Farmer Lee Jones will say, “A carrot is not a carrot, is not a carrot.” There’s a big difference between how carrots are grown, the nutrient density. Even the little carrot sticks you see in the store. Those are essentially the cores of carrots, and we know that the most nutrients, the most phytonutrients, the most vitamins and minerals are in the skin, in that area just underneath the skin, or the peel. That’s why I think it’s really important that we’re able to share this information.
We also know the longer it takes from harvest to consumption, the more nutrients something is losing. I think those are the things that I hope to be able to share.
Working with Chef Jamie and his team, and our marketing team, to share those recipes and really help build confidence. Sometimes you get a box and you’re like, “Oh my gosh! What do I do with this?” But I hope that triggers people to be able to go out and look and say, “Oh my gosh! This is so cool. I want to try something new.”
Part of our box experience is hopefully providing you with things you know and love, but also providing you with things you maybe couldn’t get somewhere else. Or maybe is a unique size or color, a different taste than you’re used to. We want to bring that unique experience to the consumer.
Kirk Bachmann: What I love about Farmer’s approach and Jamie’s and now yours: when Farmer Jones speaks, he’s always got the consumer, the chef, in mind. I love the story of the inner portion of the carrot. In the chef world, we have a good indication. We throw nothing away. We know how much value there is in the peel of the carrot. Heaven forbid that we get rid of that.
You mention that understanding this flow is really good for the consumers to understand the principles, the philosophies around it, but it also sets the tone for the agricultural approach as well. I’m sure that when you’re in the lab and you’re taking a look at the health of the soil, I’m sure there are times you have to pivot and get back to what’s important for the end result.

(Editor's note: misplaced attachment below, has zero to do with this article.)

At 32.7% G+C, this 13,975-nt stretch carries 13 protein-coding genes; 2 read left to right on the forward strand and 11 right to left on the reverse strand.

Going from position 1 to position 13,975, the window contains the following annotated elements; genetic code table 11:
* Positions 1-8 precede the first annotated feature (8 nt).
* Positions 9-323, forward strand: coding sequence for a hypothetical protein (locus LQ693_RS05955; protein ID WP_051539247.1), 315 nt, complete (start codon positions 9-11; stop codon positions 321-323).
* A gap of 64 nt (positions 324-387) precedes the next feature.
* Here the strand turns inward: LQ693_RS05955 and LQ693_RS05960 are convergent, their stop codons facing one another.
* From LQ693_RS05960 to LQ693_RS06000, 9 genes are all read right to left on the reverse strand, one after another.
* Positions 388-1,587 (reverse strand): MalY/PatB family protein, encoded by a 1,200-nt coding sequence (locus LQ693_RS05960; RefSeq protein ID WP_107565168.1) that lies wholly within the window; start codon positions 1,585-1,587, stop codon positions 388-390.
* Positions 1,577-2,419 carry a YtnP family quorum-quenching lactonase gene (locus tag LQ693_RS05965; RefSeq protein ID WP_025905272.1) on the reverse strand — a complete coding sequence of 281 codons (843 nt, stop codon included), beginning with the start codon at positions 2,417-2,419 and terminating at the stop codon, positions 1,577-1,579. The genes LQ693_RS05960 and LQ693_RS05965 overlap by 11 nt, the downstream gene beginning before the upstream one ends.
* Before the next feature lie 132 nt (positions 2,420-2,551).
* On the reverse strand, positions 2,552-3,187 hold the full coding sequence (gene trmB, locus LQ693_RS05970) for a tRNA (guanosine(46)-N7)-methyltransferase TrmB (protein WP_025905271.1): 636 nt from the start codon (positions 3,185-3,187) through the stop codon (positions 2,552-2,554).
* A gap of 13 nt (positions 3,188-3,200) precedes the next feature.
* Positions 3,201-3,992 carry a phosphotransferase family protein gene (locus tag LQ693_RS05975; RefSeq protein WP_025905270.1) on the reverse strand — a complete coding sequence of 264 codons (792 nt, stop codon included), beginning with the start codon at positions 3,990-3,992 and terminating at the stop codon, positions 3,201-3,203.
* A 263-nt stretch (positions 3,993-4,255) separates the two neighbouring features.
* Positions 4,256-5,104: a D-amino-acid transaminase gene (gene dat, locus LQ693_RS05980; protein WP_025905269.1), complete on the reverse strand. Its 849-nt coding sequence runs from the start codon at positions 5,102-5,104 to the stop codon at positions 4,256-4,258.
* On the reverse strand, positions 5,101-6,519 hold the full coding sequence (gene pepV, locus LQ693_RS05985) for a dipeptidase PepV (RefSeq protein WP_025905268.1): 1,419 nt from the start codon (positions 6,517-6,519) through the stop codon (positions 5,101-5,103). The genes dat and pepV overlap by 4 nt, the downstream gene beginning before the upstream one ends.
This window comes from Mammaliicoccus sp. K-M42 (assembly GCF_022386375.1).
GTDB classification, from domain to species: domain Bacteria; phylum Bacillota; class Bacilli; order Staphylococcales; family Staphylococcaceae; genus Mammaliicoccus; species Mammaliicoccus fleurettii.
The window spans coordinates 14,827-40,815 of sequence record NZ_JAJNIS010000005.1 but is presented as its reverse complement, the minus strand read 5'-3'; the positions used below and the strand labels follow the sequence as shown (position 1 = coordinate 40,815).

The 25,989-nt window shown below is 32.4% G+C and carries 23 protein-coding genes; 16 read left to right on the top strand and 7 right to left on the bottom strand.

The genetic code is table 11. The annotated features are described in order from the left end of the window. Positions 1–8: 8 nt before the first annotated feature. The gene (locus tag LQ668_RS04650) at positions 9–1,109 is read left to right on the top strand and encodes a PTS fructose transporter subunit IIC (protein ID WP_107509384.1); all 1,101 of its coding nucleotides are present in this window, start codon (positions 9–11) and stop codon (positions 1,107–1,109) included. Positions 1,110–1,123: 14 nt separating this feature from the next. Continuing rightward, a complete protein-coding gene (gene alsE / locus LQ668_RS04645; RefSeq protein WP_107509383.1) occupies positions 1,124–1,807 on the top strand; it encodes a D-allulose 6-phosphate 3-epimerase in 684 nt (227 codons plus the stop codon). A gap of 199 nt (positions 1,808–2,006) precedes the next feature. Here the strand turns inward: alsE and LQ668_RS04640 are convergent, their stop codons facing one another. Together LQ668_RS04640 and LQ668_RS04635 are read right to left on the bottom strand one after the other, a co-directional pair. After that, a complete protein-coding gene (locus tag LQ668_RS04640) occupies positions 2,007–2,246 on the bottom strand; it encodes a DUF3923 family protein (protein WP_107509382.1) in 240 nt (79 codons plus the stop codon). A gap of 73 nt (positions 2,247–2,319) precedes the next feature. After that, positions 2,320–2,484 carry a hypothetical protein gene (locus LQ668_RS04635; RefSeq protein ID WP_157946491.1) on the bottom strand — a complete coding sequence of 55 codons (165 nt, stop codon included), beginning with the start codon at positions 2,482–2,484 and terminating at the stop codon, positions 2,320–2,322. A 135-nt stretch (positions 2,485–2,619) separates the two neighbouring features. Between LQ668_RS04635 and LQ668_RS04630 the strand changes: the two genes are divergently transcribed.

Amy Sapola: I think that steers so many of our decisions, because there are a lot of decisions to make around farming. There’s a lot of variation. You just look place to place. People are doing it very differently. One of the things that guides us is really the regenerative principles of farming, using cover crops, doing things that maybe aren’t always producing the highest yield, but producing the highest quality. That’s really our focus.
Kirk Bachmann: Farmer has shared that so many times, with pride, by the way. It’s a beautiful way to approach that craft.
Dr. Amy, for our new students that are in our holistic nutrition and wellness program, which we’re delivering online and on ground, many of them will be seeking opportunities that you’ve exposed here. To make inroads into the industry as chefs, as wellness professionals. Is there any advice? People have to make mistakes, they have to make wrong turns here or there. But is there any advice to help students get into the right lane for this type of career?
Amy Sapola: Recently, I heard this term about being a “healthy deviant” from Pilar Gerasimo. I think part of it is this healthy deviance. Our culture really isn’t set up to prompt health. A lot of what we have to do in being healthy is to go against the grain, to do things differently. I see that in our healthcare system as well. We need students coming out of programs like this to do things differently, to go against the grain, to be creative, passionate. That’s, I guess, my best advice. Find something your super-passionate about and do that, because the world really needs more passionate people. I think if you’re passionate about it, you’re going to do your absolute best.